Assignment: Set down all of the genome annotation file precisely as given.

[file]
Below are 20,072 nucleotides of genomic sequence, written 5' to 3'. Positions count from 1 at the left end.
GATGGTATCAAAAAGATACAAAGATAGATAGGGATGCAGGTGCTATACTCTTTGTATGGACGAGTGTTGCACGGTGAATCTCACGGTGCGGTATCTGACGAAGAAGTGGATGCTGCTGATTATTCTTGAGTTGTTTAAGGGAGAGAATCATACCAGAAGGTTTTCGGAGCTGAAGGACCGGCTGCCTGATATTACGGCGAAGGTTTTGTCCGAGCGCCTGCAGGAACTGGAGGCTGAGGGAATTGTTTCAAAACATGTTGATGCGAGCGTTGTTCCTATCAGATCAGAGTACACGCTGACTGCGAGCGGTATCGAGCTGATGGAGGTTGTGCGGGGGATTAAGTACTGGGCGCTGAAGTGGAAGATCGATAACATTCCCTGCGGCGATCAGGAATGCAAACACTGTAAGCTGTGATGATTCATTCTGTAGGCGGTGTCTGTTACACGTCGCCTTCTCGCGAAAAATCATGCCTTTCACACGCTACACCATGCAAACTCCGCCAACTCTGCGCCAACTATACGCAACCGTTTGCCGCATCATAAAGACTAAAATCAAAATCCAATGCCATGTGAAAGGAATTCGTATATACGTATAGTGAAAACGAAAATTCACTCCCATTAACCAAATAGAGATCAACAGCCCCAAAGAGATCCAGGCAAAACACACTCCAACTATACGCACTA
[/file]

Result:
Below are 20,072 nucleotides of genomic sequence, written 5' to 3'. Positions count from 1 at the left end.
GATGGTATCAAAAAGATACAAAGATAGATAGGGATGCAGGTGCTATACTCTTTGTATGGACGAGTGTTGCACGGTGAATCTCACGGTGCGGTATCTGACGAAGAAGTGGATGCTGCTGATTATTCTTGAGTTGTTTAAGGGAGAGAATCATACCAGAAGGTTTTCGGAGCTGAAGGACCGGCTGCCTGATATTACGGCGAAGGTTTTGTCCGAGCGCCTGCAGGAACTGGAGGCTGAGGGAATTGTTTCAAAACATGTTGATGCGAGCGTTGTTCCTATCAGATCAGAGTACACGCTGACTGCGAGCGGTATCGAGCTGATGGAGGTTGTGCGGGGGATTAAGTACTGGGCGCTGAAGTGGAAGATCGATAACATTCCCTGCGGCGATCAGGAATGCAAACACTGTAAGCTGTGATGATTCATTCTGTAGGCGGTGTCTGTTACACGTCGCCTTCTCGCGAAAAATCATGCCTTTCACACGCTACACCATGCAAACTCCGCCAACTCTGCGCCAACTATACGCAACCGTTTGCCGCATCATAAAGACTAAAATCAAAATCCAATGCCATGTGAAAGGAATTCGTATATACGTATAGTGAAAACGAAAATTCACTCCCATTAACCAAATAGAGATCAACAGCCCCAAAGAGATCCAGGCAAAACACACTCCAACTATACGCACTA